10 challenges of mentoring programs and how to solve them

We've had the opportunity to see a lot of mentoring programs grow. Here are common pitfalls we've seen and how to avoid them.

Matthew Reeves

Published on 

April 8, 2022

Updated on 

Time to Read

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Over two-thirds of people surveyed say they believe that mentorships are important and yet many do not have one. If you’re looking to help those in your organization benefit from a mentorship, it’s vital to understand the challenges you may face creating a mentoring program. And know how to overcome them. 

What are the impacts of mentoring?

Learning should be a life-long goal, and research shows that mental stimulation keeps the brain young.  Developing a skill, learning new things, and overcoming challenges in our work and life can help keep your brain active and youthful. 

Mentors provide these learning opportunities and challenge us to grow. Is it too much to say mentors keep us young? Maybe, but the point is mentors are the catalyst for our development, personally and professionally. 

For that reason many companies start mentoring programs. Workplace mentoring programs offer many benefits for participants and the organization, including:

It’s also important to note that over 70 percent of Fortune 500 companies have workplace mentorship programs for their employees. This could be a coincidence, but we don’t think so.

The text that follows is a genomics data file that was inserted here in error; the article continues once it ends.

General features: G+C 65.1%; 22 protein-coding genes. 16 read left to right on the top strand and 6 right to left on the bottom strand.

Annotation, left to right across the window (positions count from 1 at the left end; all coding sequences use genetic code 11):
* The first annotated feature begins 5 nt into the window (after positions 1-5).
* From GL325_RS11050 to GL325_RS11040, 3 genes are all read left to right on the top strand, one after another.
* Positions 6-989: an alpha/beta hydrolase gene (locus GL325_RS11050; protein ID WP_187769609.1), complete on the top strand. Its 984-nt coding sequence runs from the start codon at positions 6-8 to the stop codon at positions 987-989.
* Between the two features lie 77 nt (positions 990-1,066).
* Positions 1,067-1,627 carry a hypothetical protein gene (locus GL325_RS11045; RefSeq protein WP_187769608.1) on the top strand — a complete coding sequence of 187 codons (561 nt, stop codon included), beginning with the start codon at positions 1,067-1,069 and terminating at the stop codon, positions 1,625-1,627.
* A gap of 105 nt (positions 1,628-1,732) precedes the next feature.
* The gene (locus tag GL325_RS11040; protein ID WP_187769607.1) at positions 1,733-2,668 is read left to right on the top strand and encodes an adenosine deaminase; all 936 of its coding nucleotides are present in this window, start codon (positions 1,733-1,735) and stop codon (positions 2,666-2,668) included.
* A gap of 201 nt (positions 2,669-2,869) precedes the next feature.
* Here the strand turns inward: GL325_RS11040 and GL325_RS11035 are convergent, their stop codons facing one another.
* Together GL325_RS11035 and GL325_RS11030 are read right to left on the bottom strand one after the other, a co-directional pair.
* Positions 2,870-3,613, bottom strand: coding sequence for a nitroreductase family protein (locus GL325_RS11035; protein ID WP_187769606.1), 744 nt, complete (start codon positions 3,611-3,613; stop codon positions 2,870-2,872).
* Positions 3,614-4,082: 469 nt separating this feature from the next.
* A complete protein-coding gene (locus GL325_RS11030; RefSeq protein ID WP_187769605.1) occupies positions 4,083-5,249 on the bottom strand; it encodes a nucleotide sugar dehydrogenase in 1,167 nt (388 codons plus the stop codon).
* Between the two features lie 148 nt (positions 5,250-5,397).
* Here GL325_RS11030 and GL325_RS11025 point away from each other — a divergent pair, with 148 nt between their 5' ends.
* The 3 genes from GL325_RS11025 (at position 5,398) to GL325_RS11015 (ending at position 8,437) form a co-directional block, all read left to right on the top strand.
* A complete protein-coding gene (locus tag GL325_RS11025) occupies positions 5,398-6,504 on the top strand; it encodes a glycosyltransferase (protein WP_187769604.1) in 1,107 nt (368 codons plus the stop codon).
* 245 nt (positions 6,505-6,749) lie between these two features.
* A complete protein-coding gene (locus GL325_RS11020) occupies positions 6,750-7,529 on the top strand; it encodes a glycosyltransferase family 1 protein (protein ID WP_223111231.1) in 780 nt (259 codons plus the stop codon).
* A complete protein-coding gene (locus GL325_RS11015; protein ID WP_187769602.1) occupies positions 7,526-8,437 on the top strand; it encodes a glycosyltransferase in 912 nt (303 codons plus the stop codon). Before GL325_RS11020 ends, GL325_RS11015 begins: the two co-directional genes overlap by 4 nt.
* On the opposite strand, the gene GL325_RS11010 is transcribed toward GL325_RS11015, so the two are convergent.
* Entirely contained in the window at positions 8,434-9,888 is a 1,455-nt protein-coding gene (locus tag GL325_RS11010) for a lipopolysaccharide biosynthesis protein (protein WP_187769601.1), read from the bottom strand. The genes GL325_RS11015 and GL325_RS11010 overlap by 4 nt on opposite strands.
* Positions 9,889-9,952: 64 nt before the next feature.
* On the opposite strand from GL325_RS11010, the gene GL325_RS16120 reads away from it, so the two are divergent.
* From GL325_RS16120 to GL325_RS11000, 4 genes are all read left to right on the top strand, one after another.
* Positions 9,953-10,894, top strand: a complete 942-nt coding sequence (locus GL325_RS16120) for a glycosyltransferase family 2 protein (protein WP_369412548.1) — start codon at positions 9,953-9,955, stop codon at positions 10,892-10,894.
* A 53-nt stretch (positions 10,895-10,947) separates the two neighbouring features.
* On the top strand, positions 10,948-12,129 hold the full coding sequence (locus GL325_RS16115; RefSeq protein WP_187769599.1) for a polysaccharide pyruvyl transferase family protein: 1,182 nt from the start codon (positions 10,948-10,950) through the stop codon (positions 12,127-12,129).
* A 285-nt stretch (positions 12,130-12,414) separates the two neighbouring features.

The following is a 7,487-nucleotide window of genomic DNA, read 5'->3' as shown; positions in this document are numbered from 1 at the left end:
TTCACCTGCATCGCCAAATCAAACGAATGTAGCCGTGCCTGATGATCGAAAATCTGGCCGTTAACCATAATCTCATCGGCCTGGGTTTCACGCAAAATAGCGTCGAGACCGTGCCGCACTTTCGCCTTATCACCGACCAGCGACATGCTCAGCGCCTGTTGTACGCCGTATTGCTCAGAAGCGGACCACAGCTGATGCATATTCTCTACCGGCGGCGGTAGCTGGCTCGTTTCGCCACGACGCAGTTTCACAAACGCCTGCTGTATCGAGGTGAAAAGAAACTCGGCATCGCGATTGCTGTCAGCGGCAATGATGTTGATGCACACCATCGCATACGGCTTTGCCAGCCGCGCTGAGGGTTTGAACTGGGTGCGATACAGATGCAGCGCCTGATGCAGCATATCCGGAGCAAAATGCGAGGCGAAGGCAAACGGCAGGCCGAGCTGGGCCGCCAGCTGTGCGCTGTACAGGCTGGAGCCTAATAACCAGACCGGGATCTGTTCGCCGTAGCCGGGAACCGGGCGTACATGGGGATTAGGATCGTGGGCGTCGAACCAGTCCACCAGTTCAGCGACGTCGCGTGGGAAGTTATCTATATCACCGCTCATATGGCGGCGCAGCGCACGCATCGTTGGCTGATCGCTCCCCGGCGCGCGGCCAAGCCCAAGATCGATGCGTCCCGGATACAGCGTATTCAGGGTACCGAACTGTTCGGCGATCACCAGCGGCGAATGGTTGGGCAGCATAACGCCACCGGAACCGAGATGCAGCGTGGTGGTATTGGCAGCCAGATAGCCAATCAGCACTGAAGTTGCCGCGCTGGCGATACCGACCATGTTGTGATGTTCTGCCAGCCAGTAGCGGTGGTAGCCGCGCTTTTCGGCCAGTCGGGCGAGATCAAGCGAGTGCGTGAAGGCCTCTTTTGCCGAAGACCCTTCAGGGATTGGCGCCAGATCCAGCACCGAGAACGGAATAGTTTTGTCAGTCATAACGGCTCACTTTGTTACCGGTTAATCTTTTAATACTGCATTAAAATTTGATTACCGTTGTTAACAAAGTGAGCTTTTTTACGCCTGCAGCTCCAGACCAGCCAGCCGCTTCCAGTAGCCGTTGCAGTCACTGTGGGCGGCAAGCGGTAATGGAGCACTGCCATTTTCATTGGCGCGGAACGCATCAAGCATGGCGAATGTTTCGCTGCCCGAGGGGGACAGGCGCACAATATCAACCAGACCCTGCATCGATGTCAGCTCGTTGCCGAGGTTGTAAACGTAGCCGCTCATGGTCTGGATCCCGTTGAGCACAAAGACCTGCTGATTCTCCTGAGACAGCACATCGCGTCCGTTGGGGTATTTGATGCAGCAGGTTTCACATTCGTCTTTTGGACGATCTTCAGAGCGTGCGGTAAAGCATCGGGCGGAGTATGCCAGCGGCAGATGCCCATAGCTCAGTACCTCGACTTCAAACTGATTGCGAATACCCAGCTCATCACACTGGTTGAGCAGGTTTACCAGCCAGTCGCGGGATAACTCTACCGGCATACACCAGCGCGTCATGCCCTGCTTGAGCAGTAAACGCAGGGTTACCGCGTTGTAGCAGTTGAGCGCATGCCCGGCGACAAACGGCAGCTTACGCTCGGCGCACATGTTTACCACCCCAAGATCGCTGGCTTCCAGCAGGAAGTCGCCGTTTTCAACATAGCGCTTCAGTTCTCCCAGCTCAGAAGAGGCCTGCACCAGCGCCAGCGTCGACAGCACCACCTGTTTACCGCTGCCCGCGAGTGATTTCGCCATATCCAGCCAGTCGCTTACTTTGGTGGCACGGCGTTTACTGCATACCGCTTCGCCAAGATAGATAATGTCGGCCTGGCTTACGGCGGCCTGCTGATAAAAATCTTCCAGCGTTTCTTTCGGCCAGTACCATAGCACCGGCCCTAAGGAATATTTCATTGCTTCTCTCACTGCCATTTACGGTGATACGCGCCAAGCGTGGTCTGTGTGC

How does a lack of mentoring in an organization affect employees?

Statistics show that just 37 percent of people have a mentor. This means people and organizations are missing out on the benefits of mentoring. Organizations that do not have a mentoring program will not only miss out on the benefits, but there could be some detrimental impacts as well, such as:

  • Employee learning can stagnate. Unless employees have a good reason and are encouraged to develop professionally, they may not. Given the amount of time that people spend at work, if there are no learning opportunities present in that environment, they may not be able to engage in learning outside of work. If this happens, their professional development will stagnate. 
  • Turnover may increase. A study by Deloitte found that Millennial employees with a mentor were twice as likely to stay at their jobs than those without a mentor. 
  • Employer branding is tarnished. If your organization has a high turnover rate, unengaged employees, and does not encourage staff to stay up-to-date with industry developments, how will people view your brand? Over time, top candidates will stop applying to work with you and will find jobs with companies who value learning and provide mentoring opportunities. Moreover, without a learning culture, you’ll be less competitive than other companies in your industry as your employees won’t be interested in improving operations or productivity.